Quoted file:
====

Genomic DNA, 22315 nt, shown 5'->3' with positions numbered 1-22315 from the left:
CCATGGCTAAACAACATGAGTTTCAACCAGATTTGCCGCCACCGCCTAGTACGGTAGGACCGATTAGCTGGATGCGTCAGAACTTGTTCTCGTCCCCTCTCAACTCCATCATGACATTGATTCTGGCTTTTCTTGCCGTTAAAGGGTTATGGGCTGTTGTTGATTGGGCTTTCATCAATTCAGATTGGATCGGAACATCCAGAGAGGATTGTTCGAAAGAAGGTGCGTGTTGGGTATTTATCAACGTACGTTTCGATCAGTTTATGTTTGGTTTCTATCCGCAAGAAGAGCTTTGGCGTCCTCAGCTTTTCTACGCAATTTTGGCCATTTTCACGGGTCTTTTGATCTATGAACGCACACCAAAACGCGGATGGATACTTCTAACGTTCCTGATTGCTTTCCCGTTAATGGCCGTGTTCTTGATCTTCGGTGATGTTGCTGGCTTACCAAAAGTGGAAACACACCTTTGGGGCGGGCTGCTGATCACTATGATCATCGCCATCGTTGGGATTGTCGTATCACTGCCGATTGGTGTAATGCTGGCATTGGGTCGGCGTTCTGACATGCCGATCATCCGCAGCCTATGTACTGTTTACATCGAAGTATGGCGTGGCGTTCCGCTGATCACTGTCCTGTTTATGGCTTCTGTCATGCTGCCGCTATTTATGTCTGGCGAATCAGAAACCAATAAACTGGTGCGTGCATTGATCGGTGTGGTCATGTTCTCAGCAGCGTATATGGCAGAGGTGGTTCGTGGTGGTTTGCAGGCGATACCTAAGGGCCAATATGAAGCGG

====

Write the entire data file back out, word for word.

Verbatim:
Genomic DNA, 22315 nt, shown 5'->3' with positions numbered 1-22315 from the left:
CCATGGCTAAACAACATGAGTTTCAACCAGATTTGCCGCCACCGCCTAGTACGGTAGGACCGATTAGCTGGATGCGTCAGAACTTGTTCTCGTCCCCTCTCAACTCCATCATGACATTGATTCTGGCTTTTCTTGCCGTTAAAGGGTTATGGGCTGTTGTTGATTGGGCTTTCATCAATTCAGATTGGATCGGAACATCCAGAGAGGATTGTTCGAAAGAAGGTGCGTGTTGGGTATTTATCAACGTACGTTTCGATCAGTTTATGTTTGGTTTCTATCCGCAAGAAGAGCTTTGGCGTCCTCAGCTTTTCTACGCAATTTTGGCCATTTTCACGGGTCTTTTGATCTATGAACGCACACCAAAACGCGGATGGATACTTCTAACGTTCCTGATTGCTTTCCCGTTAATGGCCGTGTTCTTGATCTTCGGTGATGTTGCTGGCTTACCAAAAGTGGAAACACACCTTTGGGGCGGGCTGCTGATCACTATGATCATCGCCATCGTTGGGATTGTCGTATCACTGCCGATTGGTGTAATGCTGGCATTGGGTCGGCGTTCTGACATGCCGATCATCCGCAGCCTATGTACTGTTTACATCGAAGTATGGCGTGGCGTTCCGCTGATCACTGTCCTGTTTATGGCTTCTGTCATGCTGCCGCTATTTATGTCTGGCGAATCAGAAACCAATAAACTGGTGCGTGCATTGATCGGTGTGGTCATGTTCTCAGCAGCGTATATGGCAGAGGTGGTTCGTGGTGGTTTGCAGGCGATACCTAAGGGCCAATATGAAGCGG